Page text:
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Interview: Jun Akiyama's Career Speaks for Itself

Professional wrestling legend Jun Akiyama's career has run the gamut of Japanese wrestling, from his 1992 debut in AJPW to his current run in DDT.

When I was approached about interviewing a member of the DDT roster of my choice, one name stood out above the others. That’s not a knock on the other wrestlers at DDT, it’s one of the most stacked and talented collections of talent in any promotion in the world. But when one’s given the opportunity to speak to one of the greatest wrestlers, not just living today, but of all time then that’s the only reasonable course of action.

Jun Akiyama is a legend of pro wrestling. Since debuting for All Japan Pro Wrestling in 1992, he has had one of the most storied careers of any Japanese wrestler and continues to have a strong and fruitful career as a wrestler with DDT today. His list of accomplishments is as long as it is impressive: two-time Triple Crown Champion, three-time GHC Heavyweight Champion, and a former KO-D Openweight Champion.

Sternness

I didn’t know what to expect from the interview. It was conducted via email, with a representative from DDT’s English PR department as the conduit and translator. The format, plus the language barrier, meant I had no clue what Akiyama’s responses would look like once they came through.

Akiyama answered in concise, matter-of-fact statements befitting a man who led a stable called Sternness. Even in those responses though, the weight of Akiyama’s legacy in pro wrestling shines through.

For example, when I asked what he thought of the influence he and the Four Pillars had on the western wrestling world, he simply said, “I’ve heard many wrestlers over in the west were influenced by the Four Pillars era.”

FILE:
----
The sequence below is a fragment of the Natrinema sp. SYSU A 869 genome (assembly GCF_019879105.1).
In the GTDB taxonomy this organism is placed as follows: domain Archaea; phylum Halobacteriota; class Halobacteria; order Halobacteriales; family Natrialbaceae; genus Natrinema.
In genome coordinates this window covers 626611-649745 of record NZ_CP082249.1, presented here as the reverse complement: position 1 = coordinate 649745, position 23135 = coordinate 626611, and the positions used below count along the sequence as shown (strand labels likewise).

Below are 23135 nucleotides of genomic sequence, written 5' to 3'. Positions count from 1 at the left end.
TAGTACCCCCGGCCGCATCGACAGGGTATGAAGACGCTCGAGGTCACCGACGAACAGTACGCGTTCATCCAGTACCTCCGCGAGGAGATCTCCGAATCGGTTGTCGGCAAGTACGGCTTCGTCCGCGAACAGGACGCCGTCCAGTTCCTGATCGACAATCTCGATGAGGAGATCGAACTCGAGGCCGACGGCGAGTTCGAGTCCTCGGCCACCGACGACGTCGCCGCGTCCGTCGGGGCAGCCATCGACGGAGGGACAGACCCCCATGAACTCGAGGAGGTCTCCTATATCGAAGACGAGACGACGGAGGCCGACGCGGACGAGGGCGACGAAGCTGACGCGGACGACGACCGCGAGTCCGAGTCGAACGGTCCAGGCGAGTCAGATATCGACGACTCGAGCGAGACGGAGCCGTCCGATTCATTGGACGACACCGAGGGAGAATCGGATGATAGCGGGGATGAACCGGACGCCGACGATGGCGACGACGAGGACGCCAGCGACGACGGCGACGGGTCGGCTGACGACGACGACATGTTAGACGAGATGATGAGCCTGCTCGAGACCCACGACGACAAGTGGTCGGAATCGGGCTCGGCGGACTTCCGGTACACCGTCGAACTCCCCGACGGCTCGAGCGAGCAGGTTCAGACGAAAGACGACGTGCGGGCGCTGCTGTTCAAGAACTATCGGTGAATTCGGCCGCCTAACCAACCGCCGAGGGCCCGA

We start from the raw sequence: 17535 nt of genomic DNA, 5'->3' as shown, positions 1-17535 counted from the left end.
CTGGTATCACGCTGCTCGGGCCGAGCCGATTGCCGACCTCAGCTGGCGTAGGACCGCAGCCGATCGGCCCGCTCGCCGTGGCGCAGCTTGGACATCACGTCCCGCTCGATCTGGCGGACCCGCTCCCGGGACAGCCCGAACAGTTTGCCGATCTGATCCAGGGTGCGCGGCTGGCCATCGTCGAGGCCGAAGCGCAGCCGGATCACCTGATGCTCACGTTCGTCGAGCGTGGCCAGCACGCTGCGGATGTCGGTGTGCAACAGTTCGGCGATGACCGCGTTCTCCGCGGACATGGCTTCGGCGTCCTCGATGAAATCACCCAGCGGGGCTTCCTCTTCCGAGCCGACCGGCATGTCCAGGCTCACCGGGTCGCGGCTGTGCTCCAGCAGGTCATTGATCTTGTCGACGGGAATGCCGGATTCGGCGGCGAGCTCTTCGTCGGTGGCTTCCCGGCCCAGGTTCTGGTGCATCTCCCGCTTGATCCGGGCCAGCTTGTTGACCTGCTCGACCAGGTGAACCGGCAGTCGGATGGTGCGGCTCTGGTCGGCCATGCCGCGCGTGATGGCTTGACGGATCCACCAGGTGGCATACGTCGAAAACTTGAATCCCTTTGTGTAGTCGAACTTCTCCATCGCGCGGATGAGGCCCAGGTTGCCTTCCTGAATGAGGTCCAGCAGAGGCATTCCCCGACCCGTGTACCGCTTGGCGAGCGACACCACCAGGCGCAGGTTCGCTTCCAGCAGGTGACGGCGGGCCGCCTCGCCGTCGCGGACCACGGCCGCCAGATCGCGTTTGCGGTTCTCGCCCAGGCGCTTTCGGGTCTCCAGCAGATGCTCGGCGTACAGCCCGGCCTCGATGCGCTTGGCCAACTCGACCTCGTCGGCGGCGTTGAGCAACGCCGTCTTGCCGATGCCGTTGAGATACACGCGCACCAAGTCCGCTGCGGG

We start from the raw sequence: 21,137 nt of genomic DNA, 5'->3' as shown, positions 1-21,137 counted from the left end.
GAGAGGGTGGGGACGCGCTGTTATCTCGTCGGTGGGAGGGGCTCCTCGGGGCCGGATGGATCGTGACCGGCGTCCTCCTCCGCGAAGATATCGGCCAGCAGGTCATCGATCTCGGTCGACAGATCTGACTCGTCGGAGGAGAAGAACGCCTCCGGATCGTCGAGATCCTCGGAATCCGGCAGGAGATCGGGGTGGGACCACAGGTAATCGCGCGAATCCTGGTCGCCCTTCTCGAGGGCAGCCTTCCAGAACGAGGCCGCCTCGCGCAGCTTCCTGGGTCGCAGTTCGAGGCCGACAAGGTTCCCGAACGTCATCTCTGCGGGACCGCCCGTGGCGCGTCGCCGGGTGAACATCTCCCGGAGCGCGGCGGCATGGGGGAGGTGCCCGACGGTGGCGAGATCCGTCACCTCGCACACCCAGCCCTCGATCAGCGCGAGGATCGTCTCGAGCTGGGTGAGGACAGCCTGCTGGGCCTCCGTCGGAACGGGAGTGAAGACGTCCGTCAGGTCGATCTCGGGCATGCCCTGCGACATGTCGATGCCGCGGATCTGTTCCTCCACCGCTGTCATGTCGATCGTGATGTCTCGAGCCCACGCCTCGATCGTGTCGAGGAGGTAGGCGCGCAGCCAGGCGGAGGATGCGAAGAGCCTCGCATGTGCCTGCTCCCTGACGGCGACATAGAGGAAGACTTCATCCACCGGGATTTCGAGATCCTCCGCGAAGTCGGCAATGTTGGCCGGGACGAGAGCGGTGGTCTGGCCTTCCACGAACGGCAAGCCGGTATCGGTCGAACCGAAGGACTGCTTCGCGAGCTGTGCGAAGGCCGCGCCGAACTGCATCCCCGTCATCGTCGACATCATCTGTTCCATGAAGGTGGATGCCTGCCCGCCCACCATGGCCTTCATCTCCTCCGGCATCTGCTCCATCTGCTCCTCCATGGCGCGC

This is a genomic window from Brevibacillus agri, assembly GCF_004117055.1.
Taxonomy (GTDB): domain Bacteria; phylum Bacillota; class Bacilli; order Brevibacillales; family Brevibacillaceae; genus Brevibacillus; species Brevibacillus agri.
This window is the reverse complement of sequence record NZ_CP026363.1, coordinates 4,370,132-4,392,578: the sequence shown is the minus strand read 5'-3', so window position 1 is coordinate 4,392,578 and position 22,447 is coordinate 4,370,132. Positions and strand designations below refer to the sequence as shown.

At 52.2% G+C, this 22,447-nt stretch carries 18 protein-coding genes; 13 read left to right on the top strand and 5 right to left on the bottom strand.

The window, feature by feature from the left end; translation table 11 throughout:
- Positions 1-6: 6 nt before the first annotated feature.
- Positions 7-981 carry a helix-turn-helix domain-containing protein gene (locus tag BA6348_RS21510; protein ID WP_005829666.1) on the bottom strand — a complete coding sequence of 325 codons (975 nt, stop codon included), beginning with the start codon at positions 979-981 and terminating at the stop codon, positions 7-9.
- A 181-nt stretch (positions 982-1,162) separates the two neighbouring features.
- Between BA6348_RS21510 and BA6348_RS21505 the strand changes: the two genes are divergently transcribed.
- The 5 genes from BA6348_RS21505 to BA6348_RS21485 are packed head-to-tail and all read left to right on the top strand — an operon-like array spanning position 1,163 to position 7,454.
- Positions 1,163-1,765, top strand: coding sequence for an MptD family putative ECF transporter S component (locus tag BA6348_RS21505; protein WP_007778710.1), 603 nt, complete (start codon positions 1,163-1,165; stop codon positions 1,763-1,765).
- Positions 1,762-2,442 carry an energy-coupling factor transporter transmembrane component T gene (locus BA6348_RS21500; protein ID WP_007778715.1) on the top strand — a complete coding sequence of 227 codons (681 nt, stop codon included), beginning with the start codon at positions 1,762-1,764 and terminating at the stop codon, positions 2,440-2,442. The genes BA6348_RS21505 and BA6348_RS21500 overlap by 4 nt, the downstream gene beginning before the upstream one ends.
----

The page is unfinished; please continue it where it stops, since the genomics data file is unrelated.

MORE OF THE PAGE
It’s a simple statement, but one that speaks to a massive impact on the industry. The tape trading culture of the 90s and early 2000s informed so much of the pro wrestling that would define the 21st century. The top wrestlers of the King’s Road era helped shape the hard-hitting hybrid style of independent pro wrestling done by the likes of Samoa Joe, Chris Hero, Bryan Danielson, and many more.

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One way that Akiyama’s had a direct influence on the world is through his move set. Any wrestler today that hits an Exploder Suplex or its wrist clutch variant is probably cribbing straight from Akiyama. The Blue Thunder Driver has been taken and adjusted by the likes of both El Generico and John Cena.

The importance of a unique and memorable offense is something Akiyama wants to impart onto future generations. As a part of DDT, Akiyama’s been a major part of training the company’s future prospects. He describes his involvement with them as “basically wrestling with them and advising how to improve their in-ring performance.”

When asked what lessons he wanted to leave this new crop with, he answered, “Thinking of and using unique moves no other wrestlers have come up with. Basically, incorporate something different when you step through the ropes.”

Influences and Mentees

One wrestler who’s been very vocal about the influence that Akiyama and his contemporaries have had is Eddie Kingston. The AEW wrestler often speaks fondly of the King’s Road era, and has been very vocal about wanting to wrestle Akiyama. “That man is a legend. Should be treated as such and spoken of as such,” Kingston told Fanfyte last year. “I would chop him, smack him, hit him, suplex him just like he would to me. And we would fight and it would be great because I just like fighting in that ring. I know I would learn something from him in the King’s Road style.”

Word of Kingston’s open challenge has reached Akiyama. He recently provided Japanese color commentary for Kingston’s match against Konosuke Takeshita on AEW Rampage. “I can feel the respect towards the King’s Road style through [Eddie Kingston’s] wrestling. His match with Takeshita was amazing.”

Despite his influence on the wider wrestling world, Akiyama’s attention doesn’t often stray to other parts of the world.